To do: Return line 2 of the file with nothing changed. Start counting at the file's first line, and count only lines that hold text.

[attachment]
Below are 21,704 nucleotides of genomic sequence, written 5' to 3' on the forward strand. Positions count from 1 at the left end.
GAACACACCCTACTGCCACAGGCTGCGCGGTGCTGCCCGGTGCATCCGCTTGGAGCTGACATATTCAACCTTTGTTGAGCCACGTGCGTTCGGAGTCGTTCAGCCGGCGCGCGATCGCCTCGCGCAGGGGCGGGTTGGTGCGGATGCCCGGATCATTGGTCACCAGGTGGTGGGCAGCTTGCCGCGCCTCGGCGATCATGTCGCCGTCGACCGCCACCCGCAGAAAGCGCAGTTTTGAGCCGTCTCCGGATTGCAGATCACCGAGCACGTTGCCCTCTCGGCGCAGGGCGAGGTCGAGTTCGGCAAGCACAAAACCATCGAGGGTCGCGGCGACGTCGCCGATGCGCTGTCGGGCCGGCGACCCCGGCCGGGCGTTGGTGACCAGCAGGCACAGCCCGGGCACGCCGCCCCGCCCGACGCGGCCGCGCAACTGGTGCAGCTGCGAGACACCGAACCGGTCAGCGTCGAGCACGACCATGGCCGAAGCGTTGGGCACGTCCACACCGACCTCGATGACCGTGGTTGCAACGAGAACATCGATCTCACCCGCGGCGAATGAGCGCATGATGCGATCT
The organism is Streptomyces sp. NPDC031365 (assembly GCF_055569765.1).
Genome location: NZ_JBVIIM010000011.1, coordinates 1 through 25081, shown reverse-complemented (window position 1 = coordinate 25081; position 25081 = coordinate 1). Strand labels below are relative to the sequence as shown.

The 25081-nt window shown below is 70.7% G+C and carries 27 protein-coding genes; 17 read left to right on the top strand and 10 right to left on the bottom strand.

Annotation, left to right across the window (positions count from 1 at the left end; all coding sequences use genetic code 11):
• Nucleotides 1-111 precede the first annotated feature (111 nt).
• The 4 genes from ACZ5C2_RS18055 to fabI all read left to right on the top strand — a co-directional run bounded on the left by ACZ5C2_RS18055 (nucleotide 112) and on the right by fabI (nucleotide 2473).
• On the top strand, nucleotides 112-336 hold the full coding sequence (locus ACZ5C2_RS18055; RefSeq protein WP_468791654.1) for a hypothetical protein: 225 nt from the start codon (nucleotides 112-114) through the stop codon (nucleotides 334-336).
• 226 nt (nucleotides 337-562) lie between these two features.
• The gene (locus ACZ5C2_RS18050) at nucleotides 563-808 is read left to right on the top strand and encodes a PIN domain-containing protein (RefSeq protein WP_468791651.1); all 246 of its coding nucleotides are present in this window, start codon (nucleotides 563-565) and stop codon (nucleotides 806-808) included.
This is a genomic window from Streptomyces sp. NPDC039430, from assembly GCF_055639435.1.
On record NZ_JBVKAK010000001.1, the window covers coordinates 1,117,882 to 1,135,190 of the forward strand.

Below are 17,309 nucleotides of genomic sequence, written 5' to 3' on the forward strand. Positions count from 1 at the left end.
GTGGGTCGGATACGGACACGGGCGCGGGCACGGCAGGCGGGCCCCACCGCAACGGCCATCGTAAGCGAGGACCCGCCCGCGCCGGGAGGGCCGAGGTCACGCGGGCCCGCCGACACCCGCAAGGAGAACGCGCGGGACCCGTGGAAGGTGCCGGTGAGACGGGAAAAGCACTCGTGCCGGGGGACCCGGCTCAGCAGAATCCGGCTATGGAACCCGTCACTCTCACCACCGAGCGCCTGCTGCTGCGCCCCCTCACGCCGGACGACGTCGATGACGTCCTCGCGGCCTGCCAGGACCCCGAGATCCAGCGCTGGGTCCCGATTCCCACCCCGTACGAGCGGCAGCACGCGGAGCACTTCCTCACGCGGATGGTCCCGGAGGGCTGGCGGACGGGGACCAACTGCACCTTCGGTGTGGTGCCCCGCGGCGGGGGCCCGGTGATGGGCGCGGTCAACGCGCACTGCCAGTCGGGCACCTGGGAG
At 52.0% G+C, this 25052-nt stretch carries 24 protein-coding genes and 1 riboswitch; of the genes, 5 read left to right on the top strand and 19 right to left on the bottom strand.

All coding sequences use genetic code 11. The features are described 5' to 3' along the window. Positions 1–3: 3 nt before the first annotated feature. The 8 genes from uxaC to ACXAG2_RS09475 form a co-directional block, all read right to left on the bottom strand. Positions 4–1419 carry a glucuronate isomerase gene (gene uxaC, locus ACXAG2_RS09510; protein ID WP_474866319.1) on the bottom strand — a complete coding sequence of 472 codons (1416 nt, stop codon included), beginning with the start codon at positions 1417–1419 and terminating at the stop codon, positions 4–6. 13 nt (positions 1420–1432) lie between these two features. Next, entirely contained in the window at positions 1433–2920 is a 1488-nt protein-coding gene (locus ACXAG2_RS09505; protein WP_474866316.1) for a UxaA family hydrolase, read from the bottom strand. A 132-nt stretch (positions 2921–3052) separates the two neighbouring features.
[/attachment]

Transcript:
GAACACACCCTACTGCCACAGGCTGCGCGGTGCTGCCCGGTGCATCCGCTTGGAGCTGACATATTCAACCTTTGTTGAGCCACGTGCGTTCGGAGTCGTTCAGCCGGCGCGCGATCGCCTCGCGCAGGGGCGGGTTGGTGCGGATGCCCGGATCATTGGTCACCAGGTGGTGGGCAGCTTGCCGCGCCTCGGCGATCATGTCGCCGTCGACCGCCACCCGCAGAAAGCGCAGTTTTGAGCCGTCTCCGGATTGCAGATCACCGAGCACGTTGCCCTCTCGGCGCAGGGCGAGGTCGAGTTCGGCAAGCACAAAACCATCGAGGGTCGCGGCGACGTCGCCGATGCGCTGTCGGGCCGGCGACCCCGGCCGGGCGTTGGTGACCAGCAGGCACAGCCCGGGCACGCCGCCCCGCCCGACGCGGCCGCGCAACTGGTGCAGCTGCGAGACACCGAACCGGTCAGCGTCGAGCACGACCATGGCCGAAGCGTTGGGCACGTCCACACCGACCTCGATGACCGTGGTTGCAACGAGAACATCGATCTCACCCGCGGCGAATGAGCGCATGATGCGATCT